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Towards Picotesla Sensitivity Magnetic Sensor for Transformational Brain Research
thesisposted on 07.05.2020 by Angel Rafael Monroy Pelaez
In order to distinguish essays and pre-prints from academic theses, we have a separate category. These are often much longer text based documents than a paper.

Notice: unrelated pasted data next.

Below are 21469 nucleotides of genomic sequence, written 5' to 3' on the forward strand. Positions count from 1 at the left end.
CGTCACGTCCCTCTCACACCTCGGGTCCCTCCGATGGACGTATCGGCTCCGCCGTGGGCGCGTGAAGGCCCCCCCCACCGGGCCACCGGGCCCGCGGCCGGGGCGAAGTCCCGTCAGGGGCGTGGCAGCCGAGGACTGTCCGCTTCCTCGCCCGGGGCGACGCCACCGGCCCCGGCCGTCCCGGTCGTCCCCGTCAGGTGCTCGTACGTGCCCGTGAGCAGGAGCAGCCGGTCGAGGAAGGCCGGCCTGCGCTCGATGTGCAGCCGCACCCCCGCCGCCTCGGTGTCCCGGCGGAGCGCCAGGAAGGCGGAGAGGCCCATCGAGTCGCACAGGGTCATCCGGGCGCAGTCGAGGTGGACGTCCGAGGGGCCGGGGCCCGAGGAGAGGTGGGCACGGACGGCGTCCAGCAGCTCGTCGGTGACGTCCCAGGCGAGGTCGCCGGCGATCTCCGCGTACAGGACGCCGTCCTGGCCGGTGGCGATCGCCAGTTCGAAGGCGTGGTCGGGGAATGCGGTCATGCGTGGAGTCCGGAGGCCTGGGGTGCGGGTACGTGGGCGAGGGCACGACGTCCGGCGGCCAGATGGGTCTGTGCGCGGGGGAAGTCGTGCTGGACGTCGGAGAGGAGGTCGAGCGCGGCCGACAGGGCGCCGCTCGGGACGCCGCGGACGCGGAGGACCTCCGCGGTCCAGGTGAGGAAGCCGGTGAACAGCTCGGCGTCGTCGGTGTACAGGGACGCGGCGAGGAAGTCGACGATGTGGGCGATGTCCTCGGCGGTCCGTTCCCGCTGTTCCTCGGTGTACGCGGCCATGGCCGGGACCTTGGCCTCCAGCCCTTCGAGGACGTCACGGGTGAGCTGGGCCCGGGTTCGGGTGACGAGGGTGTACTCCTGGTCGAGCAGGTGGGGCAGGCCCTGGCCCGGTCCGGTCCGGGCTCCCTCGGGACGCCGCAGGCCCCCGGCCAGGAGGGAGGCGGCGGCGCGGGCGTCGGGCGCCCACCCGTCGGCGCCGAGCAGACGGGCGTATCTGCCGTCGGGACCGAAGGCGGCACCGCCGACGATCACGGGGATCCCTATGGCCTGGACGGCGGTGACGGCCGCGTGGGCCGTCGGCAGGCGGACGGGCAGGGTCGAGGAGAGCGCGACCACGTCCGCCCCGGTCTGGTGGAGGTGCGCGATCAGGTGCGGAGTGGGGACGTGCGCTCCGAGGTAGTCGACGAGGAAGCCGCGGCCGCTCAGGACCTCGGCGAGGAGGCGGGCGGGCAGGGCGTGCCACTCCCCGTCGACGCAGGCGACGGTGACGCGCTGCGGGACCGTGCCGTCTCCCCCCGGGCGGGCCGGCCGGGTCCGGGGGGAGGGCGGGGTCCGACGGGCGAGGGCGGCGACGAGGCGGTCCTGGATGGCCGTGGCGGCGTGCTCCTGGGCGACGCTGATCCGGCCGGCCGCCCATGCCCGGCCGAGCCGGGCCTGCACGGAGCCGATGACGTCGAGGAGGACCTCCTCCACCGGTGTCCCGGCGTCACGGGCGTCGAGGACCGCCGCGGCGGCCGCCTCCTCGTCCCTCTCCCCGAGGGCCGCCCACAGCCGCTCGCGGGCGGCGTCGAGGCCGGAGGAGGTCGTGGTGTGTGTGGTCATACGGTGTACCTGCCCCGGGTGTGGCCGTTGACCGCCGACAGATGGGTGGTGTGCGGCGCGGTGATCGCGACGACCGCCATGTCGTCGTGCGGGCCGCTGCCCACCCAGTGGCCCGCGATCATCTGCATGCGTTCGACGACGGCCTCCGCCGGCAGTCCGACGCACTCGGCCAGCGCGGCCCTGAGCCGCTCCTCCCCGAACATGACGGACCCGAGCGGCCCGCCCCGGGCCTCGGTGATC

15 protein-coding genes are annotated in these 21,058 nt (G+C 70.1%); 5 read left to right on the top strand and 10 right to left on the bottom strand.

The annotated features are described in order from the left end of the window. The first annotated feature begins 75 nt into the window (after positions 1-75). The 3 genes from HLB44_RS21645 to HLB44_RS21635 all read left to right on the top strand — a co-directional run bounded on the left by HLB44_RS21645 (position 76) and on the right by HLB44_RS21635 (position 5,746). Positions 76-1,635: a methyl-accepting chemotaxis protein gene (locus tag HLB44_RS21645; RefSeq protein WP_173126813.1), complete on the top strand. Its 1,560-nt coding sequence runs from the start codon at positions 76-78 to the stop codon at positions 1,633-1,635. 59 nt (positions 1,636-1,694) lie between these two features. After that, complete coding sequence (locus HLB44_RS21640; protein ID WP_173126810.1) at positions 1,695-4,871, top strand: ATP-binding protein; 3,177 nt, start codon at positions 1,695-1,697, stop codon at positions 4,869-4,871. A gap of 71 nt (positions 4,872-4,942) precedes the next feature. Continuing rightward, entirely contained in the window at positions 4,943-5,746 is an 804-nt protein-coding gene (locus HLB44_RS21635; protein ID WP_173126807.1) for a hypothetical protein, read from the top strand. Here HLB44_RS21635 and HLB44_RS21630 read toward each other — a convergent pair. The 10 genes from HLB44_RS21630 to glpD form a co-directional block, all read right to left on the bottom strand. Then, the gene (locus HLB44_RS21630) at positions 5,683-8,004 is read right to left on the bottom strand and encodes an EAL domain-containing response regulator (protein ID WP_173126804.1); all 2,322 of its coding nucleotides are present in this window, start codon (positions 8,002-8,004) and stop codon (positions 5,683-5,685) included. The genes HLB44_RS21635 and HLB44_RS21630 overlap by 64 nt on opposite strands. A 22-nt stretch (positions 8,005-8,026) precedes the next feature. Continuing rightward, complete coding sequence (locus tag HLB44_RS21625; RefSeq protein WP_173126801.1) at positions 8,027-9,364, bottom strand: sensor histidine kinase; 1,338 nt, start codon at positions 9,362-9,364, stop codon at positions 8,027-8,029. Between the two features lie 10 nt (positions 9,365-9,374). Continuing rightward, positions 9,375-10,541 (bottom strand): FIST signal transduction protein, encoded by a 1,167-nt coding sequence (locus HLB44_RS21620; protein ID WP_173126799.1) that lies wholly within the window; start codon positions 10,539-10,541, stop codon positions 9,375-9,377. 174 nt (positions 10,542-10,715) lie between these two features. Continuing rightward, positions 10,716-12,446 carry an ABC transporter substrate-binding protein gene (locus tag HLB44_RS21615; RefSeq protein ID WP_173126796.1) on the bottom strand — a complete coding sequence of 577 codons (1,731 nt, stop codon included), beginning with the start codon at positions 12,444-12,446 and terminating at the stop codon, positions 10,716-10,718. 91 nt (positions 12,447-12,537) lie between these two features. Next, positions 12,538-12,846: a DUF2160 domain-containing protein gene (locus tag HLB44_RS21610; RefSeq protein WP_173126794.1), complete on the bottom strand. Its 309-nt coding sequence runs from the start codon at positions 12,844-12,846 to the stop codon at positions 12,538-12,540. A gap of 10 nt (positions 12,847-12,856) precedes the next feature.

During neural activity, action potentials travel down axons, generating effective charge current pulses, which are central in neuron-to-neuron communication. Consequently, said current pulses generate associated magnetic fields with amplitudes on the order of picotesla (pT) and femtotesla (fT) and durations of 10’s of ms. Magnetoencephalography (MEG) is a technique used to measure the cortical magnetic fields associated with neural activity. MEG limitations include the inability to detect signals from deeper regions of the brain, the need to house the equipment in special magnetically shielded rooms to cancel out environmental noise, and the use of superconducting magnets, requiring cryogenic temperatures, bringing opportunities for new magnetic sensors to overcome these limitations and to further advance neuroscience. An extraordinary magnetoresistance (EMR) tunable graphene magnetometer could potentially achieve this goal. Its advantages are linear response at room temperature (RT), sensitivity enhancement owing to combination of geometric and Hall effects, microscale size to place the sensor closer to the source or macroscale size for large source area, and noise and sensitivity tailoring. The magnetic sensitivity of EMR sensors is, among others, strongly dependent on the charge mobility of the sensing graphene layer. Mechanisms affecting the carrier mobility in graphene monolayers include interactions between the substrate and graphene, such as electron-phonon scattering, charge impurities, and surface roughness. The present work reviews and proposes a material set for increasing graphene mobility, thus providing a pathway towards pT and fT detection. The successful fabrication of large-size magnetic sensors employing CVD graphene is described, as well as the fabrication of trilayer magnetic sensors employing mechanical exfoliation of h-BN and graphene. The magneto-transport response of CVD graphene Hall bar and EMR magnetic sensors is compared to that obtained in equivalent trilayer devices. The sensor response characteristics are reported, and a determination is provided for key performance parameters such as current and voltage sensitivity and magnetic resolution. These parameters crucially depend on the material's intrinsic properties. The Hall cross magnetic sensor here reported has a magnetic sensitivity of ~ 600 nanotesla (nT). We find that the attained sensitivity of the devices here reported is limited by contaminants on the graphene surface, which negatively impact carrier mobility and carrier density, and by high contact resistance of ~2.7 kΩ µm at the metallic contacts. Reducing the contact resistance to < 150 Ω µm and eliminating surface contamination, as discussed in this work, paves the way towards pT and ultimately fT sensitivity using these novel magnetic sensors. Finite element modeling (FEM) is used to simulate the sensor response, which agrees with experimental data with an error of less than 3%. This enables the prediction and optimization of the magnetic sensor performance as a function of material parameters and fabrication changes. Predictive studies indicate that an EMR magnetic sensor could attain a sensitivity of 1.9 nT/√Hz employing graphene with carrier mobilities of 180,000 cm2/Vs, carrier densities of 1.3×1011 cm-2 and a device contact resistance of 150 Ω µm. This sensitivity increments to 443 pT/√Hz if the mobility is 245,000 cm2/Vs, carrier density is 1.6×1010 cm-2, and a lower contact resistance of 30 Ω µm. Such devices could readily be deployed in wearable devices to detect biomagnetic signals originating from the human heart and skeletal muscles and for developing advanced human-machine interfaces.